Technology product management with Marty Cagan

Should you split your product managers and engineers across various locations? How do you distinguish between mission driven and mercenary developers? Are roadmaps really worth it? How do you set up the right OKRs?

Last week we had the pleasure of hosting Marty Cagan, author of Inspired: How to Create Tech Products Customers Love, who answered a few of these questions in our monthly AMA. Marty, the founder of Silicon Valley Product Group (SVPG), is widely recognised as the primary thought leader for technology product management. Starting his career as an engineer at HP Labs in 1981, he then became VP of Product Tools at Netscape, followed by VP Product & Design at Ebay, before founding SVPG in 2002.

As Marty’s entire career has focused on tools and processes for development teams, we were keen to gain some insight from him on what it means to be a product manager. To watch the complete AMA click here. If you are interested in learning more, then be sure to give Marty’s book “Inspired: How to Create Tech Products Customers Love” a read. Here are a few interesting highlights from last week’s session.

Product Teams: How to build and monitor them?

According to lean startup lingo, most product teams are built around a “core” or a “durable product team” (or a “squad” as they’re referred to at Spotify). These are cross functional teams that bring in product managers, designers, engineers, plus any necessary support, such as data scientists and analysts. They are empowered teams, skilled at finding the best solutions to any problems they may encounter.

They are horizontal teams and although they may usually have a wide scope, each role comes with its core function. Engineers solve technical constraints, designers solve user constraints, while PMs solve for business constraints and ensure that everyone understands the context. Teams need a common vision to remain aligned with the overall organisation, but how exactly does you move an organisation towards best practice?

One way is to engage in more customer discovery programs, where you focus on a particular set of customers and then build the best features for them. It is great for sales teams, your team understands the client, and you get a set of customer references ready by launch day. A more mild version of this is simply to bring an engineer to each customer visit. As far as measuring your team’s outcomes, Objectives and Key Results (OKRs) are helpful but only when the teams decide what they commit to. Keep the objectives qualitative (ex: integrate with Stripe), the keys quantitative (lower churn by 1% by end of quarter). For more information on this make sure check out John Doerr’s “Measure What Matters”.

Roadmaps: why are they such a pain?

Roadmaps don’t have to be problematic...but they tend to be. You can’t have empowered teams, when they have a set of features to deliver on each quarter, that they have had no input into. On top of that, most studies show that most features on roadmaps don’t actually work, and the process doesn’t help deliver on budget. Stakeholder driven roadmaps (those with a top down decision framework), tend to emerge from “command and control” style companies, while those with flatter and more independent structures usually focus on outcome over output.

List of ideas are harmless, but if you attach commitments on them before understanding their value, you’ve limited the ability to improve your product. Not to say that you shouldn’t have roadmaps at all, but strive to make them shorter and more outcome versus output based. Focus on building empowered product teams that can go out and find areas of improvement on their own. Give them the time to juggle between discovery and deployment, and set a common product vision (what you want to create over the next few years), strategy (the steps to get you there), and principles (based on the nature of the products you are building) to maintain cohesion.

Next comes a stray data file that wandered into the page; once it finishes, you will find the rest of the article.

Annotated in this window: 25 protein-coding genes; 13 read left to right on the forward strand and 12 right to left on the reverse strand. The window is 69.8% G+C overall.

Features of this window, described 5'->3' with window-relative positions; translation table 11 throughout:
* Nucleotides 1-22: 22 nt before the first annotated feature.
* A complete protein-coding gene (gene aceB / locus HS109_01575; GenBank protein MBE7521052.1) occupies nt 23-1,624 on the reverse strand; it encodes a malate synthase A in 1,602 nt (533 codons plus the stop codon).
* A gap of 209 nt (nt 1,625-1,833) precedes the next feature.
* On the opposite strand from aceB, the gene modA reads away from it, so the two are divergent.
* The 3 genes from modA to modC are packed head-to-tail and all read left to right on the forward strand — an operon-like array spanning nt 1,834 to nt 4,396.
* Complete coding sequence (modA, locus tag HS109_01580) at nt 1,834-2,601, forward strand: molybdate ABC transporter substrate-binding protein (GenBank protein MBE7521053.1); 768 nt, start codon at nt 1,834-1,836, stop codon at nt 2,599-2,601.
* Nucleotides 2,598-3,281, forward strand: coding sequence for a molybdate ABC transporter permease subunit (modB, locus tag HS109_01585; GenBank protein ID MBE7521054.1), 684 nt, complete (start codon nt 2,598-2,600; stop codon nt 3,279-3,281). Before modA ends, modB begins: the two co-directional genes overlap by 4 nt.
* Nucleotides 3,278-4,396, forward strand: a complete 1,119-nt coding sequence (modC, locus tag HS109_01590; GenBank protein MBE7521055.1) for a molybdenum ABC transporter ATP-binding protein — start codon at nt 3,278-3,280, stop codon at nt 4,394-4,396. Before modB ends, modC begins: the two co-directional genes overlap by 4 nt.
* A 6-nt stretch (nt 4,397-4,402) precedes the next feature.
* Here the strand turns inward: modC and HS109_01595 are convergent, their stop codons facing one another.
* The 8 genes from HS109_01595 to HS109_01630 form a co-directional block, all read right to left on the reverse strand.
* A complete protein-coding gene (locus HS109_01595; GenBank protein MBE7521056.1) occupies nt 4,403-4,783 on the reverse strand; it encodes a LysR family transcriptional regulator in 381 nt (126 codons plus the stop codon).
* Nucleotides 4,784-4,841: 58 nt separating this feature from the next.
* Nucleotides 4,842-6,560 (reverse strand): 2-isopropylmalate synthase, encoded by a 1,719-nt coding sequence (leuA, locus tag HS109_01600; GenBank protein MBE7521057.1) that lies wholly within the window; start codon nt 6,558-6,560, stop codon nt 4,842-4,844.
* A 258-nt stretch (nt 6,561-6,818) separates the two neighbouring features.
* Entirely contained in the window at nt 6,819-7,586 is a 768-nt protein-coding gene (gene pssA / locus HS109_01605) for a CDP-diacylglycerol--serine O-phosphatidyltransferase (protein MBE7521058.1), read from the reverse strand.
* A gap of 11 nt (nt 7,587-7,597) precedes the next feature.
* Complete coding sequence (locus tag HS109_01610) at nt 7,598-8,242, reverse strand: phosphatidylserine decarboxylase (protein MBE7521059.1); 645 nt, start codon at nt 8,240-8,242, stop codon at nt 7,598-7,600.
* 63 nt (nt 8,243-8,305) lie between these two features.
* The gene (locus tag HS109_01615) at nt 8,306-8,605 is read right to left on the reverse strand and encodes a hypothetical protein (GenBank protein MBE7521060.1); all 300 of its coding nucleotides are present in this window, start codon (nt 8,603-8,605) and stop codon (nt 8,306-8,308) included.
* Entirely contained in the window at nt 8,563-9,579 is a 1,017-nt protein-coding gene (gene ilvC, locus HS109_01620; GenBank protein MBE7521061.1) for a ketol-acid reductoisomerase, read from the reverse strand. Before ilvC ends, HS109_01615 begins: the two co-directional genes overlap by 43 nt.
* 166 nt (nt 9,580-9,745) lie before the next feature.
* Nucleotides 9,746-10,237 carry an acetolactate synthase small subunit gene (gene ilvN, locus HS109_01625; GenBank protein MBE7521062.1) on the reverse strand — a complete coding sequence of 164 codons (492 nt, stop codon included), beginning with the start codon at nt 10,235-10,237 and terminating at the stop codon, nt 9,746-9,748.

Growing Pains: how do you go from one to fifty teams?

As a company grows, it changes, and scale usually shines a light on pre-existing problems. Natural selection will tend to ensure that only companies with potential experience this pain, but a strong product focused culture is crucial to survival. At the startup stage, a company is focused on finding product market fit. Once it enters growth stage, it will focus on building a sustainable business before establishing itself as an enterprise leader. A company can and should be in multiple stages at once. You can be in growth but launch new startup stage products in ancillary business units. Amazon, is a perfect example. It has both enterprise scale and constant innovation. It regularly starts new businesses; those that manage to get to PMF are very efficient and some are now bigger than the original Amazon itself. Growth stages aren’t discrete categories in environments that consistently seek to create new value for customers.

We really enjoyed spending a bit of time with Marty and hope that by watching our AMA you will find it useful too. Marty wrote his book to minimise the chasm between the best product teams, those with the right mindset and techniques, and everyone else. When he wrote the first edition of his book, nearly ten years ago, he was convinced that this gap would eventually go away as the adoption curve faded. Unfortunately it has only widened and he now spends most of at SVPG showing companies how the best teams operate and why they should switch to a more modern approach.

If you found our AMA useful, make sure to check out our next one which will take place on 2nd August and feature Mark Roberge, author of best seller "The Sales Acceleration Formula." You can register here.

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